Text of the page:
Non-normative Principles

29 Pages Posted: 18 Jun 2019 Last revised: 20 Aug 2019

See all articles by Jeremy Waldron

Jeremy Waldron

New York University School of Law

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Date Written: June 6, 2019


How should we think about legal principles? I mean principles understood as a distinct kind of legal provision (contrasted with rules and with enacted standards). In analytic jurisprudence, the best-known account of legal principles — Ronald Dworkin’s account — assigns them a normative function in law, albeit not a hard or determinate one. But legal principles sometimes serve a characterizing rather than a normative function: they tell us about the character of a legal system rather than giving us instructions about how to deal with difficult cases. There is a further question whether characterizing principles can nevertheless perform some sort of normative function in legal argument. In the second half of this paper, I consider the operation of constitutional principles, like the rule of law and the separation of powers. John Manning, in his treatment of the separation of powers, implies that is hard for constitutional principles to work normatively in our law because their representation in the constitutional text is ragged and compromised, and they present us with no canonical text other than the detailed provisions of the Constitution itself to chart the contours of such compromises.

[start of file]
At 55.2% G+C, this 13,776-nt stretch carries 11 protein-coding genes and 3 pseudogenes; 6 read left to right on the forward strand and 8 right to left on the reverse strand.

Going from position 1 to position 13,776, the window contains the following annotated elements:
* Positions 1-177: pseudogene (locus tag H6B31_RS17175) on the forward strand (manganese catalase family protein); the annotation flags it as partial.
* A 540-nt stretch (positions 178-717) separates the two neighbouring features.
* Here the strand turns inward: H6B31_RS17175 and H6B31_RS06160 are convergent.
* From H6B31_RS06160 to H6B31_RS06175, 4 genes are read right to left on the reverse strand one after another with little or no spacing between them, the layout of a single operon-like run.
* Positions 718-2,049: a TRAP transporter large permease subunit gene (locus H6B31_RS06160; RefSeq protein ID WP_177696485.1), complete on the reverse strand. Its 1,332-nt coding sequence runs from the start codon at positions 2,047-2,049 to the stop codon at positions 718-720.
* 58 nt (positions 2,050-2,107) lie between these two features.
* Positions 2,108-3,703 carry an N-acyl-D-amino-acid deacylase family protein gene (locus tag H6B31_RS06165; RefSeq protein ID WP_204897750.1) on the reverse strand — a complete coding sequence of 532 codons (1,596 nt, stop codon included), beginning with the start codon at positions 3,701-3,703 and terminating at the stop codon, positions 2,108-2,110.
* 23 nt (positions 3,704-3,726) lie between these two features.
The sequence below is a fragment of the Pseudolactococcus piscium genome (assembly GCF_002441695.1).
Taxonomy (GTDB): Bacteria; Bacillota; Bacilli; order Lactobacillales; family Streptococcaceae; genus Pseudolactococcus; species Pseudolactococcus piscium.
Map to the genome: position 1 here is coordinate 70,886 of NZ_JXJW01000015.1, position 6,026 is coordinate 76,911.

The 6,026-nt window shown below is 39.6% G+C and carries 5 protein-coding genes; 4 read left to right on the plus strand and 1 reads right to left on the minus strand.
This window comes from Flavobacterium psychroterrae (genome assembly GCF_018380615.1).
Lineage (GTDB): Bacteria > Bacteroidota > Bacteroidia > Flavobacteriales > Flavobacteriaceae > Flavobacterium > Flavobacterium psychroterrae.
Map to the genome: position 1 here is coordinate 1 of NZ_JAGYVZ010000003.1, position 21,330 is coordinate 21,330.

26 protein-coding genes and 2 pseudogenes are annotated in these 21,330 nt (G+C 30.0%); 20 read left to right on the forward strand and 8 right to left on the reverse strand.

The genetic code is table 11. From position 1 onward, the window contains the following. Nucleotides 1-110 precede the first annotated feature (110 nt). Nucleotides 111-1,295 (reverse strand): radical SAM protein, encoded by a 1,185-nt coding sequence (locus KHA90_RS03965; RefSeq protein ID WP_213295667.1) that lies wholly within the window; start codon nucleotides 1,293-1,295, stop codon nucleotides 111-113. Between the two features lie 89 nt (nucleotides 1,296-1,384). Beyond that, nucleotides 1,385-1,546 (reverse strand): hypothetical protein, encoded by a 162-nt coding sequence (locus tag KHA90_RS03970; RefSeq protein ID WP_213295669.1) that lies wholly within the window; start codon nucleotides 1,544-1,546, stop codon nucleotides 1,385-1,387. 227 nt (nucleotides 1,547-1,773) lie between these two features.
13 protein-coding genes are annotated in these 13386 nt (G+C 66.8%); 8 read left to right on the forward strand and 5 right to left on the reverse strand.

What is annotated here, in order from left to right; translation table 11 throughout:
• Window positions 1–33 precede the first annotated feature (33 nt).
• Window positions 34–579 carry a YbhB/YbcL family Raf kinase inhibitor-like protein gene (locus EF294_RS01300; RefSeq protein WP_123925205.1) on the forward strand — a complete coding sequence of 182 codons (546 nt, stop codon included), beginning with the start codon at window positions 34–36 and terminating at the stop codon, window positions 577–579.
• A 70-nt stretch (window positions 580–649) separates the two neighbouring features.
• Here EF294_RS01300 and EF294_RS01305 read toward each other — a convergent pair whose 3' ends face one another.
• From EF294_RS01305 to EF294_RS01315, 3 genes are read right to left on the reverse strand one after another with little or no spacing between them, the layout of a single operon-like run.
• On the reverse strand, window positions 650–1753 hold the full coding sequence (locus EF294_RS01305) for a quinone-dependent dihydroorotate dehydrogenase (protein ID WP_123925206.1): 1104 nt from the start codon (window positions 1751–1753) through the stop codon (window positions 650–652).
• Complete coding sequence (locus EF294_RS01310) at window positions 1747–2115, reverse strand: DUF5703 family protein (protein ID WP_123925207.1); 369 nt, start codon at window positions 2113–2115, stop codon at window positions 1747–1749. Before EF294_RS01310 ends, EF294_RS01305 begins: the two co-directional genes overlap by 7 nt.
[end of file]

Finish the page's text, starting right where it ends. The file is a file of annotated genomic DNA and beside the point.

Keywords: comparative law, contradictions, Critical Legal Studies, Dicey, Dworkin, Hart and Sacks, legal process, moral pluralism, normativity, principles, rule of law, separation of powers

Suggested Citation

Waldron, Jeremy, Non-normative Principles (June 6, 2019). NYU School of Law, Public Law Research Paper No. 19-36, Available at SSRN: or

Jeremy Waldron (Contact Author)

New York University School of Law ( email )

40 Washington Square South
New York, NY 10012-1099
United States

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